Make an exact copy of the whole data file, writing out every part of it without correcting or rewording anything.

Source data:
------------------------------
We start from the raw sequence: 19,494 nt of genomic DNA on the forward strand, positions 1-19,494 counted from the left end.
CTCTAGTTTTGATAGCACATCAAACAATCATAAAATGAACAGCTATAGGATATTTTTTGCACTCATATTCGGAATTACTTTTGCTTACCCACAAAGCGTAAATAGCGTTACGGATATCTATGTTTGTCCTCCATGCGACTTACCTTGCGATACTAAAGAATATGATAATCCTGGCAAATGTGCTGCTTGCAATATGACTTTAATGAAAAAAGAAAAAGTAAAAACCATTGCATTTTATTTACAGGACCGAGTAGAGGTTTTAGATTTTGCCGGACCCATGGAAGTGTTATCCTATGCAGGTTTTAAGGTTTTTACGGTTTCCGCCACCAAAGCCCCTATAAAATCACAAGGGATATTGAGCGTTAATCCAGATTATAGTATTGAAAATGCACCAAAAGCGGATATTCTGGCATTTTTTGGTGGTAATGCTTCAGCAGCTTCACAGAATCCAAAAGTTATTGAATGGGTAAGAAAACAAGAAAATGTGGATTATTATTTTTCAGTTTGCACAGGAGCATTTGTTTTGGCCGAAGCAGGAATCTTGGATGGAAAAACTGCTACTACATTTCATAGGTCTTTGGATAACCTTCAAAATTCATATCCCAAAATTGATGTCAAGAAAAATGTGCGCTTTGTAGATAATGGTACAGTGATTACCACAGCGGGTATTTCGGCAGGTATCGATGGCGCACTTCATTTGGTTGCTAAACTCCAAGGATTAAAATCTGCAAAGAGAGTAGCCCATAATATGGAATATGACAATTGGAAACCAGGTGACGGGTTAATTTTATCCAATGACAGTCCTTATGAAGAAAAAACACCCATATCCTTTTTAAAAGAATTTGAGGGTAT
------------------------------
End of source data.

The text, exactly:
We start from the raw sequence: 19,494 nt of genomic DNA on the forward strand, positions 1-19,494 counted from the left end.
CTCTAGTTTTGATAGCACATCAAACAATCATAAAATGAACAGCTATAGGATATTTTTTGCACTCATATTCGGAATTACTTTTGCTTACCCACAAAGCGTAAATAGCGTTACGGATATCTATGTTTGTCCTCCATGCGACTTACCTTGCGATACTAAAGAATATGATAATCCTGGCAAATGTGCTGCTTGCAATATGACTTTAATGAAAAAAGAAAAAGTAAAAACCATTGCATTTTATTTACAGGACCGAGTAGAGGTTTTAGATTTTGCCGGACCCATGGAAGTGTTATCCTATGCAGGTTTTAAGGTTTTTACGGTTTCCGCCACCAAAGCCCCTATAAAATCACAAGGGATATTGAGCGTTAATCCAGATTATAGTATTGAAAATGCACCAAAAGCGGATATTCTGGCATTTTTTGGTGGTAATGCTTCAGCAGCTTCACAGAATCCAAAAGTTATTGAATGGGTAAGAAAACAAGAAAATGTGGATTATTATTTTTCAGTTTGCACAGGAGCATTTGTTTTGGCCGAAGCAGGAATCTTGGATGGAAAAACTGCTACTACATTTCATAGGTCTTTGGATAACCTTCAAAATTCATATCCCAAAATTGATGTCAAGAAAAATGTGCGCTTTGTAGATAATGGTACAGTGATTACCACAGCGGGTATTTCGGCAGGTATCGATGGCGCACTTCATTTGGTTGCTAAACTCCAAGGATTAAAATCTGCAAAGAGAGTAGCCCATAATATGGAATATGACAATTGGAAACCAGGTGACGGGTTAATTTTATCCAATGACAGTCCTTATGAAGAAAAAACACCCATATCCTTTTTAAAAGAATTTGAGGGTAT